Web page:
Infection by the encapsulated yeast Cryptococcus neoformans causes cryptococcosis. This fungus is ubiquitous in the soil and can be isolated from bird feces. Immunocompromised people are infected by inhaling basidiospores found in aerosols. The thick polysaccharide capsule surrounding these microbes enables them to avoid clearance by the alveolar macrophage. Initial symptoms of infection include fever, fatigue, and a dry cough. In immunocompromised patients, pulmonary infections often disseminate to the brain. The resulting meningitis produces headaches, sensitivity to light, and confusion. Left untreated, such infections are often fatal.
Cryptococcus infections are often diagnosed based on microscopic examination of lung tissues or cerebrospinal fluids. India ink preparations can be used to visualize the extensive capsules that surround the yeast cells. Serological tests are also available to confirm the diagnosis. Amphotericin B, in combination with flucytosine, is typically used for the initial treatment of pulmonary infections. Amphotericin B is a broad-spectrum antifungal drug that targets fungal cell membranes. It can also adversely impact host cells and produce side effects. For this reason, clinicians must carefully balance the risks and benefits of treatments in these patients. Because it is difficult to eradicate cryptococcal infections, patients usually need to take fluconazole for up to 6 months after treatment with amphotericin B and flucytosine to clear the fungus. Cryptococcal infections are more common in immunocompromised people, such as those with AIDS. These patients typically require life-long suppressive therapy to control this fungal infection.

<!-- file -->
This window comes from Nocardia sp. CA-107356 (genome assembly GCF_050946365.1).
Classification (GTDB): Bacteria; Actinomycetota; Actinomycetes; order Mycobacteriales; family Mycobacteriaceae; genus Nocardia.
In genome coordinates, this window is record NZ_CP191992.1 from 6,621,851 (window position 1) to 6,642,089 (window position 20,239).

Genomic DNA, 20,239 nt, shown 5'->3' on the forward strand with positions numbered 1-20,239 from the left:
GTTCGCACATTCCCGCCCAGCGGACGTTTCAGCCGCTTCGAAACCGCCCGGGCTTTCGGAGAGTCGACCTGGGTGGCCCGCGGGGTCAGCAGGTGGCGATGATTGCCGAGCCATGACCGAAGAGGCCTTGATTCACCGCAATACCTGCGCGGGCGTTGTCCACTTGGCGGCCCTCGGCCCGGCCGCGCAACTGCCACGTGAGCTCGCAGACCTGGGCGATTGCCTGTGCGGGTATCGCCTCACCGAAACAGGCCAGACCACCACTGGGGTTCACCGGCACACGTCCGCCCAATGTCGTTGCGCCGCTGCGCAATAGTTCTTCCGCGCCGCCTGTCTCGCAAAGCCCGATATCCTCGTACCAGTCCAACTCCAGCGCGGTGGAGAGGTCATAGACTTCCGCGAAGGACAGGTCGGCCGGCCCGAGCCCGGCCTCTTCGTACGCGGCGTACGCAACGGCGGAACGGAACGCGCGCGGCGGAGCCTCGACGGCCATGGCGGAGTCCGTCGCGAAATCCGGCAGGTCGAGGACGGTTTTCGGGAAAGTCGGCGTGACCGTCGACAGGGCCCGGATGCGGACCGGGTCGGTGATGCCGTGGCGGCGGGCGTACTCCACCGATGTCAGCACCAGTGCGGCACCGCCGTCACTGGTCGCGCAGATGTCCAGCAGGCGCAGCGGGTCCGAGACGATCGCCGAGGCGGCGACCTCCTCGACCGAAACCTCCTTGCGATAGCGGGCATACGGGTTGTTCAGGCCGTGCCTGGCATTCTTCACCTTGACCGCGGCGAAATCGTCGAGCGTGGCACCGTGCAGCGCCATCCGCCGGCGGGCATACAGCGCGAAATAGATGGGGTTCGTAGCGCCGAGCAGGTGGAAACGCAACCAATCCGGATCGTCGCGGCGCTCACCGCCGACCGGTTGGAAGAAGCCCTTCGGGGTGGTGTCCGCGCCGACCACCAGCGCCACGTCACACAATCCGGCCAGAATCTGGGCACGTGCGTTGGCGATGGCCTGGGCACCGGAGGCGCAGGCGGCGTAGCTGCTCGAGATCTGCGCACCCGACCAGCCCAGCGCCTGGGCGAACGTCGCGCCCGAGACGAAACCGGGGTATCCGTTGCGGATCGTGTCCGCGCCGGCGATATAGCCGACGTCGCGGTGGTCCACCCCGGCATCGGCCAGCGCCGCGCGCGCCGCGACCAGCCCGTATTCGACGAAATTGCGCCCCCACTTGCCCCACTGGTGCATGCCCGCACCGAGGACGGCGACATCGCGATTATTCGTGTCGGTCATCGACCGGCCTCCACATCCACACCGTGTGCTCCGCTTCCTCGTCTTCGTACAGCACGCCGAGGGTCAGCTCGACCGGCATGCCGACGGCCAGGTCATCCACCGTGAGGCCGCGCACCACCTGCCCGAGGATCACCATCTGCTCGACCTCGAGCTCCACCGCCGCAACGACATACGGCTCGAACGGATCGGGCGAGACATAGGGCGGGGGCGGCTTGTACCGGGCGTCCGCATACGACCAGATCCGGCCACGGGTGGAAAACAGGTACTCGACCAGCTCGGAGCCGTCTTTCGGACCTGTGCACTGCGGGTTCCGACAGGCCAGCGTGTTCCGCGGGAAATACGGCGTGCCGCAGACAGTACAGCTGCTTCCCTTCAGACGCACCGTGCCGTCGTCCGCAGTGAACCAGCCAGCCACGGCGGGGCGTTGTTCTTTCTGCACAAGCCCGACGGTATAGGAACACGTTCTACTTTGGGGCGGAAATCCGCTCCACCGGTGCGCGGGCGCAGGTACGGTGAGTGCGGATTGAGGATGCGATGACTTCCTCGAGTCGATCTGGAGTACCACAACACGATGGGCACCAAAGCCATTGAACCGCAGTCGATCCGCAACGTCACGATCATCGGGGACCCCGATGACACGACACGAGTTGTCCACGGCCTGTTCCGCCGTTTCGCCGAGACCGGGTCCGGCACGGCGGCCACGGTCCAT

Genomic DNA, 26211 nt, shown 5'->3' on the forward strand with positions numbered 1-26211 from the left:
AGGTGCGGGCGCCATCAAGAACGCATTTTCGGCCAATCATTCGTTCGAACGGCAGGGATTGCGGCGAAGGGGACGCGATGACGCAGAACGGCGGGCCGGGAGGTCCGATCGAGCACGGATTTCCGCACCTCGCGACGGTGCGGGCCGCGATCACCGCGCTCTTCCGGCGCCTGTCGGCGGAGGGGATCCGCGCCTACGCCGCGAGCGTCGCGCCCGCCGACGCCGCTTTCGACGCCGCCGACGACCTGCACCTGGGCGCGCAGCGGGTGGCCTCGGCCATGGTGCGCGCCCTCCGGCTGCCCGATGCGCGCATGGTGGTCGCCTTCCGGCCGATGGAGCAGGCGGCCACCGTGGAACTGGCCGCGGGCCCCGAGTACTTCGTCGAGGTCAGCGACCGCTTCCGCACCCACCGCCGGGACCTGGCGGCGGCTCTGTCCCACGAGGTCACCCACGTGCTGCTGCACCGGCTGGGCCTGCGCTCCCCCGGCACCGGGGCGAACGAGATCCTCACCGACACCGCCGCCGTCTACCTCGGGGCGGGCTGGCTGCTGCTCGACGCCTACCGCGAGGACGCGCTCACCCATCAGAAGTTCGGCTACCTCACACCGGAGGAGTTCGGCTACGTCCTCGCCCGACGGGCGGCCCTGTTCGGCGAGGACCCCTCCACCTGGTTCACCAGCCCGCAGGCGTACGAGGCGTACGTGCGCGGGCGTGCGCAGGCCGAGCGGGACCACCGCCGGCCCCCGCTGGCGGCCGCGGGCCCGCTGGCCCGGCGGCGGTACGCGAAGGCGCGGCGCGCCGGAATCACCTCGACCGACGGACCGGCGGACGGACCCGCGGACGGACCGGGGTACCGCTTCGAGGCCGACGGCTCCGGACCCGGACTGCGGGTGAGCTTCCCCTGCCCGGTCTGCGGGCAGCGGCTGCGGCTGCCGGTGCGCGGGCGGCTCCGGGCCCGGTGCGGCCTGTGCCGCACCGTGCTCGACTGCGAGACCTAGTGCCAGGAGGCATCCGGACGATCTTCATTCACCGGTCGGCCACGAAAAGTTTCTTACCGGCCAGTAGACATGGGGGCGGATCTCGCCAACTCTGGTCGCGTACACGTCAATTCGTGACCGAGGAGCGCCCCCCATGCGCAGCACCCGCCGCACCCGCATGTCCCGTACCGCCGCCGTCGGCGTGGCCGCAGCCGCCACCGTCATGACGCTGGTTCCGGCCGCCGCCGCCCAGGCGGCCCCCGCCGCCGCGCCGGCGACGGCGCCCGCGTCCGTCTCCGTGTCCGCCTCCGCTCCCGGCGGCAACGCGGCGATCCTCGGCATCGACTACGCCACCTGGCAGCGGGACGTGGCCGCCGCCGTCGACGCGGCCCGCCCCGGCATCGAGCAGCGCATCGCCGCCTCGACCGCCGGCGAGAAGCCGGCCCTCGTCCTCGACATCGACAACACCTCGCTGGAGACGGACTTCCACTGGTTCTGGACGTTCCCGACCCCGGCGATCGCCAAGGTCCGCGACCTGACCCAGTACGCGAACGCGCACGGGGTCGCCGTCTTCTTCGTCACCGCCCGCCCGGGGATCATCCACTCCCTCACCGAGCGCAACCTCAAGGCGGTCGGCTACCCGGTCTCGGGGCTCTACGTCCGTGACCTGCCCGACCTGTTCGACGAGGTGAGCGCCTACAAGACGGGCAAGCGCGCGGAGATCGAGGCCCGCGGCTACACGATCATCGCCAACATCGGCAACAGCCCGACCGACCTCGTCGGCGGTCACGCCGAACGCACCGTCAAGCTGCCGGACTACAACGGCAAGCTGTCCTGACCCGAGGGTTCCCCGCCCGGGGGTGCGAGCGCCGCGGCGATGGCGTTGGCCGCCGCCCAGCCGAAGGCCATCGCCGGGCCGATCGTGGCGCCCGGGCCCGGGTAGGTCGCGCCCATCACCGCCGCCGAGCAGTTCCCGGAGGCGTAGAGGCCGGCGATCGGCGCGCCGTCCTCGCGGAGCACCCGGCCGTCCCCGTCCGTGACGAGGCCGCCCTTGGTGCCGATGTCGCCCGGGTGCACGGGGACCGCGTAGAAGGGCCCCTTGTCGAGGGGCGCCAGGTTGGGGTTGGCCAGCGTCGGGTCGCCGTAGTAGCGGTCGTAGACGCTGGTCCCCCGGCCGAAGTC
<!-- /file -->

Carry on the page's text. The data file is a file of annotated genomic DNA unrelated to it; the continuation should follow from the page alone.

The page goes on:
Parker, N., Schneegurt, M., Thi Tu, A.-H., Forster, B. M., & Lister, P. (n.d.). Microbiology. Houston, Texas: OpenStax. Access for free at: https://openstax.org/details/books/microbiology